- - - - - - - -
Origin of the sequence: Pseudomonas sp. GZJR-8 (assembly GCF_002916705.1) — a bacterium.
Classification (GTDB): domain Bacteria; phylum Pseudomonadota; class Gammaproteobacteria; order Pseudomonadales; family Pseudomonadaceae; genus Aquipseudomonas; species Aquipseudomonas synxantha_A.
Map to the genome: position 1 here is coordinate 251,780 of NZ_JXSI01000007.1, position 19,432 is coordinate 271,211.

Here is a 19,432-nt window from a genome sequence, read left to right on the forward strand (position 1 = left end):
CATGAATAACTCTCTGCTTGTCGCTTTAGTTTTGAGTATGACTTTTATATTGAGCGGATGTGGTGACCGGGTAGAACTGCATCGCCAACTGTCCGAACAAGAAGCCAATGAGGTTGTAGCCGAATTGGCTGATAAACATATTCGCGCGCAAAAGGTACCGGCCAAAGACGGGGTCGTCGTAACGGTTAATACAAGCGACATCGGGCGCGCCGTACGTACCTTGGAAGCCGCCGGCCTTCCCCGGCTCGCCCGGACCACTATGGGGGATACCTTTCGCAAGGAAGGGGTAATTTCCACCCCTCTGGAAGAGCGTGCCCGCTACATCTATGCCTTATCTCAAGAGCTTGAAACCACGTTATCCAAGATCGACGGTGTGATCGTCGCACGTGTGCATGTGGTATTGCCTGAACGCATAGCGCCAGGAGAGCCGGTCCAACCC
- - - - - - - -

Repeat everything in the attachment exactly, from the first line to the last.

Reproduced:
Origin of the sequence: Pseudomonas sp. GZJR-8 (assembly GCF_002916705.1) — a bacterium.
Classification (GTDB): domain Bacteria; phylum Pseudomonadota; class Gammaproteobacteria; order Pseudomonadales; family Pseudomonadaceae; genus Aquipseudomonas; species Aquipseudomonas synxantha_A.
Map to the genome: position 1 here is coordinate 251,780 of NZ_JXSI01000007.1, position 19,432 is coordinate 271,211.

Here is a 19,432-nt window from a genome sequence, read left to right on the forward strand (position 1 = left end):
CATGAATAACTCTCTGCTTGTCGCTTTAGTTTTGAGTATGACTTTTATATTGAGCGGATGTGGTGACCGGGTAGAACTGCATCGCCAACTGTCCGAACAAGAAGCCAATGAGGTTGTAGCCGAATTGGCTGATAAACATATTCGCGCGCAAAAGGTACCGGCCAAAGACGGGGTCGTCGTAACGGTTAATACAAGCGACATCGGGCGCGCCGTACGTACCTTGGAAGCCGCCGGCCTTCCCCGGCTCGCCCGGACCACTATGGGGGATACCTTTCGCAAGGAAGGGGTAATTTCCACCCCTCTGGAAGAGCGTGCCCGCTACATCTATGCCTTATCTCAAGAGCTTGAAACCACGTTATCCAAGATCGACGGTGTGATCGTCGCACGTGTGCATGTGGTATTGCCTGAACGCATAGCGCCAGGAGAGCCGGTCCAACCC